Shares of McDonald's (MCD) are seeing a modest correction after the release of its second-quarter results on Monday before the opening, as the company experiences continued headwinds in growing its comparable sales.
Despite the fact that shares trade close to all-time highs, shares might offer even better value, trading at 100 times the value of its Dollar Menu, than items on the Menu itself.
The fair valuation is supported by an appealing dividend yield.
McDonald's generated second-quarter revenues of $7.08 billion, up 2% on the year. Results were driven by a 1.0% increase in comparable sales, which was in line with consensus estimates. Total revenues were in line with consensus estimates of $7.09 billion as well.
Operating income of the business rose by 2% as well to $2.20 billion, while net income rose by 4% to $1.40 billion. Earnings per share rose by 5% on the back of share repurchases, coming in at $1.38 per diluted share.
Currency headwinds shaved off two cents from earnings per share. In constant currencies, earnings per share rose by 6%. Headline earnings numbers slightly missed consensus estimates of $1.40 per share.
CEO Don Thompson commented on the developments over the past quarter:
McDonald's results for the quarter reflect our efforts to strengthen our business momentum for the long-term. We remain strategically focused on the global growth priorities that help us better serve our customers. While the informal eating out market remains challenging and economic uncertainty is pressuring consumer spending, we're continuing to differentiate the McDonald's experience by uniting consumer insights, innovation and execution.
Looking Into The Results
U..S comparable sales rose by 1.0%, while operating income came in flat. New product introductions, the strength of the Dollar Menu and classic's supported the performance. Earnings were lagging on the back of an increase in promotional activity.
European comparable sales fell by 0.1% driven by weakness in France and Germany. A solid performance in the U.K. and Russia could not offset weakness in the two biggest nations within Europe. Operating income rose by 5% despite the challenging top-line revenue results.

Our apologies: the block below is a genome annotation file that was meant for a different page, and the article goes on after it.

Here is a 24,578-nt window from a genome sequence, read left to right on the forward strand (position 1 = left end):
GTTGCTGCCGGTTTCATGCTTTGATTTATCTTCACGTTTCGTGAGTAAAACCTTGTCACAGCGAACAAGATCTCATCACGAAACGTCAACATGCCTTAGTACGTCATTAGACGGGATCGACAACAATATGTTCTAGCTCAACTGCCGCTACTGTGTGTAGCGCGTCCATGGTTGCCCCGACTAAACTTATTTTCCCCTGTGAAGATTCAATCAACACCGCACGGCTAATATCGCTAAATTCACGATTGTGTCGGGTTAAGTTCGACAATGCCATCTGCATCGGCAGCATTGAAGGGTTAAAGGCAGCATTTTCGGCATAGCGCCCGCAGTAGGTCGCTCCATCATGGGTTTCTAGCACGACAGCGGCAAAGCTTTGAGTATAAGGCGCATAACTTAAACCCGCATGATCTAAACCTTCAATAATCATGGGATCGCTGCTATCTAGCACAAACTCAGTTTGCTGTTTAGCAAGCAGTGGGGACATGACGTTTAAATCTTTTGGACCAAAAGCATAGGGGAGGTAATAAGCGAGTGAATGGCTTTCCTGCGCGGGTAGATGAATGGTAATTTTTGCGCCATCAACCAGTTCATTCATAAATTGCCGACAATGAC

Comparable sales in Asia-Pacific, the Middle-East and Africa fell by 0.3% on the year before on the back of weakness in China, Australia, and Japan. Operating income fell by 1%, but was up 3% in constant currencies.
Total revenue growth was driven by a 3.6% increase in revenues derived from franchise restaurants. Revenues from company-owned restaurants rose by merely 1.9%, but still makes up two-thirds of total revenues.
McDonald's did not provide a consolidated balance sheet in its second-quarter press release. The company ended the first quarter of the year with $1.87 billion in cash, equivalents and short-term investments. The company operates with $12.80 billion in total debt, for a net debt position of around $11 billion.
Revenues for the first six months of the year came in at $13.69 billion, up 2% on the year before. Net income rose by a similar 2% to $2.67 billion. Full-year revenues could come in around $28 billion, while net income could come in around $5.5 billion.
Trading around $98 per share, the market values McDonald's at $98 billion. This values the company at approximately 3.5 times this year's expected revenues and 18 times earnings.
McDonald's pays relatively steep quarterly dividends of $0.77 per share, for an annual dividend yield of 3.1%.
Some Historical Perspective
The fast food franchise has created a lot of value for its shareholders over the past decade. Since 2003, shares have roughly five-folded from $20 per share towards $100 at the moment, without suffering major setbacks. Trading around $98 per share, shares trade within reach of all-time highs around $103 per share.
Between 2009 and 2012, McDonald's has grown its annual revenues by a cumulative 21% towards $27.6 billion. Net earnings rose by a similar 20% to $5.5 billion in the meantime. Earnings per share growth came in significantly higher as the company retired almost one-10th of its share base over the past five years.
Interestingly enough, shares of the company are trading near all-time highs at a time when comparable-store sales growth is slowing down. The squeezed middle-class and lower end of the consumer spectrum in both Europe and the U.S. limit the pricing power for McDonald's.
The company is actively advertising less expensive menus including the "Dollar Menu" and combo meals, as cash-strapped consumers have limited buying power. On top of that comes the relative strength in the U.S. dollar, which limits revenue and earnings growth as well.
In July, global same-store sales actually came in roughly unchanged. The remainder of 2013 will pose a challenge as well as competition intensifies from the likes of Burger King (BKW) and the $1 menu offered by Taco Ball, which is part of Yum! Brands (YUM).
I am a bit cautious as comparable-store sales is crucial to generate free cash flows, which can be used to return cash to shareholders by means of share repurchases or dividends.
Still it is understandable why investors invest in the company. Paying 18 times earnings for one of the world's strongest brands, with worldwide operations, is not excessive in this low-interest rate environment. Additionally, the leverage is relatively contained at around 2 times annual earnings, while the company pays a dividend yield exceeding the 3% mark.
While the $1 items on its menu offer great value, its shares priced at almost $100 per share, might offer greater value. As a prospective investor you could buy three dollar items on the menu per year from the dividend alone.